While nearly everyone dreams of owning a boat, making that dream a reality can prove intimidating. There’s so much to consider when thinking of buying a boat that it can scare some people off. But with a little bit of info about what to keep in mind, the boat buying process can be surprisingly easy. And with a payoff of sunny days spent on the water, who wouldn’t want to give it a try? Here are some things to think about before buying your first boat.
What are you going to use your boat for?
With so many different types of boats on the market, you need to consider what you plan to use it for, and then pick out a vessel that matches your needs. Do you plan to use it mostly for watersports with the family? How about long-distance cruising or weekend trips to regional ports? Or will you use it for fishing? Such considerations will help determine the size, layout and amenities you’re looking for in a boat.
Where will you keep your boat?
This is one of the biggest considerations for new boaters. Will you keep your boat in a slip at a marina or on a mooring? Or are you planning to keep it at home and trailer it? If you do trailer your boat, you will need to know how to launch and retrieve your boat, which is easy to learn but does take some practice. You also need to consider what to do with your boat in winter and whether you’ll store it on your property or if you’ll need to pay for storage at a facility.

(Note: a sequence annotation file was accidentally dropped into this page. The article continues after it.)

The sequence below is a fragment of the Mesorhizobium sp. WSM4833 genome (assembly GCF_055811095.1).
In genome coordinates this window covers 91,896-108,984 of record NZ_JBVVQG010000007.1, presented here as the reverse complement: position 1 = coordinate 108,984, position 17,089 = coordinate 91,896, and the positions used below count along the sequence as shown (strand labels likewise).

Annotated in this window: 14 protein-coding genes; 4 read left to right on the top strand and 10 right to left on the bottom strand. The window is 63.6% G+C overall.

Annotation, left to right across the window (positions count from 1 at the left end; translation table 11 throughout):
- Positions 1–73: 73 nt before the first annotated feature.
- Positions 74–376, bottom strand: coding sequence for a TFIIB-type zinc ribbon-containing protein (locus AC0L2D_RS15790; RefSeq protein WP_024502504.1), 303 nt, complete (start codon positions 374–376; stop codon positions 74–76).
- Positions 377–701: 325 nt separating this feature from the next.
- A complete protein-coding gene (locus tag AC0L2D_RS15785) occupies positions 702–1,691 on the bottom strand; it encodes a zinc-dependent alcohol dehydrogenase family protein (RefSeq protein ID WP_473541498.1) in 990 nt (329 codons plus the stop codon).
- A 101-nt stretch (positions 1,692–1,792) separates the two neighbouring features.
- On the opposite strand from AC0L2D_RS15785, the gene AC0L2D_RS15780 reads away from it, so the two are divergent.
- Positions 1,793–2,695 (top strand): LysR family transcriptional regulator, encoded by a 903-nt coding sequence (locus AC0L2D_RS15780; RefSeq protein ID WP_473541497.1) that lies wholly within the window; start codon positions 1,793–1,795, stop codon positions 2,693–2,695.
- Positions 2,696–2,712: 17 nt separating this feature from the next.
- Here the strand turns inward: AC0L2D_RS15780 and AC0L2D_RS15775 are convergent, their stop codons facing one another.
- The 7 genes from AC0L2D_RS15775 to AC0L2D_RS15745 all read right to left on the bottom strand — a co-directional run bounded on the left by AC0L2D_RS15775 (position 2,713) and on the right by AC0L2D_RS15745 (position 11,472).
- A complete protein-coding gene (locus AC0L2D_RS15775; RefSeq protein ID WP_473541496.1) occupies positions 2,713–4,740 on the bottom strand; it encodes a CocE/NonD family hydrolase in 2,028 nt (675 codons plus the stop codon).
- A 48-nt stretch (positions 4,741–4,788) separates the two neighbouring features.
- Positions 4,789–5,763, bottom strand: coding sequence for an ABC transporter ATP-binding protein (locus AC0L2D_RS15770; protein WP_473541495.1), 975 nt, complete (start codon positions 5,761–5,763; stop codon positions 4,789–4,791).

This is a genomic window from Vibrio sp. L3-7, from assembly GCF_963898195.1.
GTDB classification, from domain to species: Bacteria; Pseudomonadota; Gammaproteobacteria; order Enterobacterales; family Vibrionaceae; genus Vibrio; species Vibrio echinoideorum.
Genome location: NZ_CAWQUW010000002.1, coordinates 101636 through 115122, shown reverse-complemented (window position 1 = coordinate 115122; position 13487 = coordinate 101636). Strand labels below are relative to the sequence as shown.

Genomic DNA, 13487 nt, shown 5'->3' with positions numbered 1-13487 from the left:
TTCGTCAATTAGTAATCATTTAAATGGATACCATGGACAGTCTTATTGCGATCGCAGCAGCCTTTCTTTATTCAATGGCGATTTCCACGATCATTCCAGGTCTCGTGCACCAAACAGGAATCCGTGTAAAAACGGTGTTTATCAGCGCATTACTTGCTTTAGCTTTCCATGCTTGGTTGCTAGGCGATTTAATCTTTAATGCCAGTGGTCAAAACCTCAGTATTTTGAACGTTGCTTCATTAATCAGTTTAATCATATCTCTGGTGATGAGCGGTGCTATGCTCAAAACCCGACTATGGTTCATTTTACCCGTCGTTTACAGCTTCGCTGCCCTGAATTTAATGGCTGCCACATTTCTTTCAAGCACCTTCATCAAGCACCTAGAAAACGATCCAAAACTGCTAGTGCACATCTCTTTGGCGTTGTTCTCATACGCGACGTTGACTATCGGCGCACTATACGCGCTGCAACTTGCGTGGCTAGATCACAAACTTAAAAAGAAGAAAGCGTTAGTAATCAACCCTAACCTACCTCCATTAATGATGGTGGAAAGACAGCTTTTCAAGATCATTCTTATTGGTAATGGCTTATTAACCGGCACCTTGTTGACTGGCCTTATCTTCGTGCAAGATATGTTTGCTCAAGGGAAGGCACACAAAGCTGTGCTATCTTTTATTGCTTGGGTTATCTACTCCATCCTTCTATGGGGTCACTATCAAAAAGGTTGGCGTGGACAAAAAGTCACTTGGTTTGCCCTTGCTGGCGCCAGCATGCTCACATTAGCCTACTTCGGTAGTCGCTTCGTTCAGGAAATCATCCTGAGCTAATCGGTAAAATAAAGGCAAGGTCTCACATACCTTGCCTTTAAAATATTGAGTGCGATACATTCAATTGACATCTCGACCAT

What kind of certification do you need?
Most states now require boaters to have some type of boating education certification. The extent and details of certification requirements differ from state to state, so check on what your state requires. If you plan to boat in neighboring states, check to see if they accept your state’s certification or if you need one specific to that state.
Handling the walk-through and sea trial.
A boat for sale might look nice, but give it a thorough inspection to make sure it’s in a good shape. Walk around the boat and inspect everything on it, from the deck and fittings to the engine and machinery. If you’re satisfied, take it out for a sea trial and consider how the boat handles, how fast it goes and how responsive it is. If you’re still interested, and the boat is in the water, have it hauled out to give it a more thorough inspection and make sure there are no problems hidden below the waterline.
How to close the deal.
Love can make you do crazy things, and if you fall in love with the boat you’re looking at and the idea of boating (And who wouldn’t?), you may end up paying more than you should. Try not to be emotional when negotiating the price. Determine the boat’s value to you and try to stay close to it. Also, if you’re buying a used boat from a boatyard, check that there are no outstanding bills or liens on the boat.